Mouood: American think tank speculates on Russia’s supportive role in Iran – US does not hope to change Russia’s position on Iran
An American institute says Russia’s relations with the West may have reached the most dangerous point since the collapse of the Soviet Union. What effect does this have on President Vladimir Putin’s approach to nuclear talks with Iran?
“The Putin War in Syria: Russia’s Foreign Policy and the Cost of America’s Absence,” wrote the Washington Institute in a note written by Anna Borchevskaya, a senior thinker and author of the Washington Institute: “Some Western policymakers believe that Russia in the issue of Iran, in particular, should be useful and effective, even though Moscow has threatened to attack Ukraine, but these policymakers do not realize the bigger reality.
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Russia’s relations with the West have reached the most dangerous point since the collapse of the Soviet Union
Although Russia has always played a key role in multilateral nuclear talks with Iran, rising tensions in Ukraine have cast a broad shadow over the current Talks in Vienna, the think tank writes. The purpose of these talks is to revive the Comprehensive Joint Action Plan (CJAP), which was concluded in 2015 and is now in jeopardy. Amid the threat of open war with Kiev, the ongoing events in Kazakhstan, and various interventions in the Middle East, Russia’s relations with the West have perhaps reached the most dangerous point since the collapse of the Soviet Union. What effect does this have on President Vladimir Putin’s approach to nuclear talks with Iran?
Russia’s strategy towards Iran
Understanding Putin’s thinking requires a clear view of his previous approach to Iran’s nuclear program and related diplomacy. Although Russia has always preferred a non-nuclear-armed Iran, it does not necessarily have common goals, methods, and red lines with the West on this issue. At the same time, the Kremlin has backed sanctions against Iran and is working to ease them. Moscow claims that the Westerners are exaggerating their concerns and that it hurts Russia’s efforts to expand reciprocal trade with Iran. Russia also sees “support for sanctions” as a lever to gain more concessions from the West.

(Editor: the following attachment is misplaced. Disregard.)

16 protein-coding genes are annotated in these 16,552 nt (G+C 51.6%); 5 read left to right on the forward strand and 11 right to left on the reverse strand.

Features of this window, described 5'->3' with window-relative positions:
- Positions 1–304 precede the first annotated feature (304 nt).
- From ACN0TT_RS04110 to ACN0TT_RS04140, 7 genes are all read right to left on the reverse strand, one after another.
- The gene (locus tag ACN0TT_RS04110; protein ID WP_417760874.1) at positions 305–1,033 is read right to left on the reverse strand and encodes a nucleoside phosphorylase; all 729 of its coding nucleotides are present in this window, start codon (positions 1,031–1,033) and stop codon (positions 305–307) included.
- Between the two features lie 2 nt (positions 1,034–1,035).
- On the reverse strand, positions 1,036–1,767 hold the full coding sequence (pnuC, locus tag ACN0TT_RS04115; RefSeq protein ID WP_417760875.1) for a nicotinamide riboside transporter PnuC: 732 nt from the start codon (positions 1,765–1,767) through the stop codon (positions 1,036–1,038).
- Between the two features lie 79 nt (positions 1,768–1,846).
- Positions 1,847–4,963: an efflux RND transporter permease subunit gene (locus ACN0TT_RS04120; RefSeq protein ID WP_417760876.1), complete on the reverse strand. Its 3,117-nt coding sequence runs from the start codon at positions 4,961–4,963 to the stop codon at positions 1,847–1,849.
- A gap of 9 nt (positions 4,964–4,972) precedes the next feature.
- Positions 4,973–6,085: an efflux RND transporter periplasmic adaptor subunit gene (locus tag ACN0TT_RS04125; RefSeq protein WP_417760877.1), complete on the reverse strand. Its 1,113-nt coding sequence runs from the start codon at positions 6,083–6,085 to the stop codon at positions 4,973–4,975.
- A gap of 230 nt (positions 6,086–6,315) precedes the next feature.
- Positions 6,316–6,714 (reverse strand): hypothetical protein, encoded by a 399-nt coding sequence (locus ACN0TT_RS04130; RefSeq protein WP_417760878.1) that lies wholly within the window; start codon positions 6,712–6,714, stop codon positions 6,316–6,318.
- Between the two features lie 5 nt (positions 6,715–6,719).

Putin can come to terms with a nuclear Iran
In fact, over the years of tumultuous negotiations, many Russian analysts have concluded that Putin could come to terms with a nuclear Iran if needed – the prospect of “Iran Turning West” is a greater concern for Putin. According to a recent report in the New York Times, a leaked audio file by Iranian Foreign Minister Mohammad Javad Zarif confirms it. He acknowledged that in the previous Talks, his Russian counterparts did not want the nuclear deal best. Iran’s relation normalization with the West is not in Moscow’s interest.” While the legitimacy of such a concern is debatable given the limited scope of the Nuclear Talks, the subtle disclosure highlights Moscow’s top priorities.
Before and after the Crimea
Moscow’s political decisions on Ukraine and Iran even
when has adopted simultaneously, reflect an anti-Western strategy. Therefore, Washington must be cautious about trusting Russia’s guarantees on either side, unless those guarantees are accompanied by tangible signs of a deeper policy change.
This requirement becomes clear when Russia’s
previous technical and diplomatic intervention in Iran’s nuclear program is taken into account. By September 2013, Moscow had officially ceded control of the Bushehr nuclear power plant to Iran. The plant was built by the Russian state-owned Atomstroy Expert Company and previously operated by the company. Two months later, Russia, the United States, and other members of the P5 + 1 signed an interim nuclear deal with Iran.
Shortly afterward, Moscow illegally annexed Crimea in
March 2014 and began supporting separatists in eastern Ukraine. The decision led to a silent battle that continues to this day and has intensified Russia’s confrontation with the West. Russia, meanwhile, has stepped up its relations with Iran to an all-time high. The reason for this was the war in Syria and the more widespread geopolitical conflict that led to Russia’s direct intervention in the war in 2015.
Putin often acts against US goals